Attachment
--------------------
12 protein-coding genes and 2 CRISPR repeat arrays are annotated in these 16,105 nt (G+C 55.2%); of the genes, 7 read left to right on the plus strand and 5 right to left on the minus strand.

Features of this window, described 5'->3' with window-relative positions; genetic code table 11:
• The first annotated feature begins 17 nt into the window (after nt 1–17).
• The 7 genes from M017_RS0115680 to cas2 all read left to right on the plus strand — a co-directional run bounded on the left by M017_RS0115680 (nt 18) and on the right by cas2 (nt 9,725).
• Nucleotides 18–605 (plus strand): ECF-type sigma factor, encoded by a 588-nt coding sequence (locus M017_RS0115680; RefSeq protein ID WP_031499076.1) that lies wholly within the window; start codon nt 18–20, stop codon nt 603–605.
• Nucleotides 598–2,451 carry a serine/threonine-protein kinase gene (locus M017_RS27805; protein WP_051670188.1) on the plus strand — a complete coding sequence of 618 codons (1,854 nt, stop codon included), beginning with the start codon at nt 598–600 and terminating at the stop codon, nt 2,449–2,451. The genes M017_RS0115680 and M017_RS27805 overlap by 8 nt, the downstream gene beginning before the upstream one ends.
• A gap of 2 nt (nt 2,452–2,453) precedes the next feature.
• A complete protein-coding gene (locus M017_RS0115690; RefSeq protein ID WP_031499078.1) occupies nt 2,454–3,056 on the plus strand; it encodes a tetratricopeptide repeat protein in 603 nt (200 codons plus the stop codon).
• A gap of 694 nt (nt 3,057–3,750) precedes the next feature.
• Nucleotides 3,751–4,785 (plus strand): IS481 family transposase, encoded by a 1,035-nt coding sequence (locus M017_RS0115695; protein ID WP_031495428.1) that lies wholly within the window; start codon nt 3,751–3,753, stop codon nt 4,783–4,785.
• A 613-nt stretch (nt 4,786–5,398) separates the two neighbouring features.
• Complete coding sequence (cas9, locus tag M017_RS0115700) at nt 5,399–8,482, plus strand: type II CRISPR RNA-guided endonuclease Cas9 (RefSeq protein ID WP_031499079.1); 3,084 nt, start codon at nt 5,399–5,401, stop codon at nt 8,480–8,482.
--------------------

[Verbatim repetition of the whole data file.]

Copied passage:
12 protein-coding genes and 2 CRISPR repeat arrays are annotated in these 16,105 nt (G+C 55.2%); of the genes, 7 read left to right on the plus strand and 5 right to left on the minus strand.

Features of this window, described 5'->3' with window-relative positions; genetic code table 11:
• The first annotated feature begins 17 nt into the window (after nt 1–17).
• The 7 genes from M017_RS0115680 to cas2 all read left to right on the plus strand — a co-directional run bounded on the left by M017_RS0115680 (nt 18) and on the right by cas2 (nt 9,725).
• Nucleotides 18–605 (plus strand): ECF-type sigma factor, encoded by a 588-nt coding sequence (locus M017_RS0115680; RefSeq protein ID WP_031499076.1) that lies wholly within the window; start codon nt 18–20, stop codon nt 603–605.
• Nucleotides 598–2,451 carry a serine/threonine-protein kinase gene (locus M017_RS27805; protein WP_051670188.1) on the plus strand — a complete coding sequence of 618 codons (1,854 nt, stop codon included), beginning with the start codon at nt 598–600 and terminating at the stop codon, nt 2,449–2,451. The genes M017_RS0115680 and M017_RS27805 overlap by 8 nt, the downstream gene beginning before the upstream one ends.
• A gap of 2 nt (nt 2,452–2,453) precedes the next feature.
• A complete protein-coding gene (locus M017_RS0115690; RefSeq protein ID WP_031499078.1) occupies nt 2,454–3,056 on the plus strand; it encodes a tetratricopeptide repeat protein in 603 nt (200 codons plus the stop codon).
• A gap of 694 nt (nt 3,057–3,750) precedes the next feature.
• Nucleotides 3,751–4,785 (plus strand): IS481 family transposase, encoded by a 1,035-nt coding sequence (locus M017_RS0115695; protein ID WP_031495428.1) that lies wholly within the window; start codon nt 3,751–3,753, stop codon nt 4,783–4,785.
• A 613-nt stretch (nt 4,786–5,398) separates the two neighbouring features.
• Complete coding sequence (cas9, locus tag M017_RS0115700) at nt 5,399–8,482, plus strand: type II CRISPR RNA-guided endonuclease Cas9 (RefSeq protein ID WP_031499079.1); 3,084 nt, start codon at nt 5,399–5,401, stop codon at nt 8,480–8,482.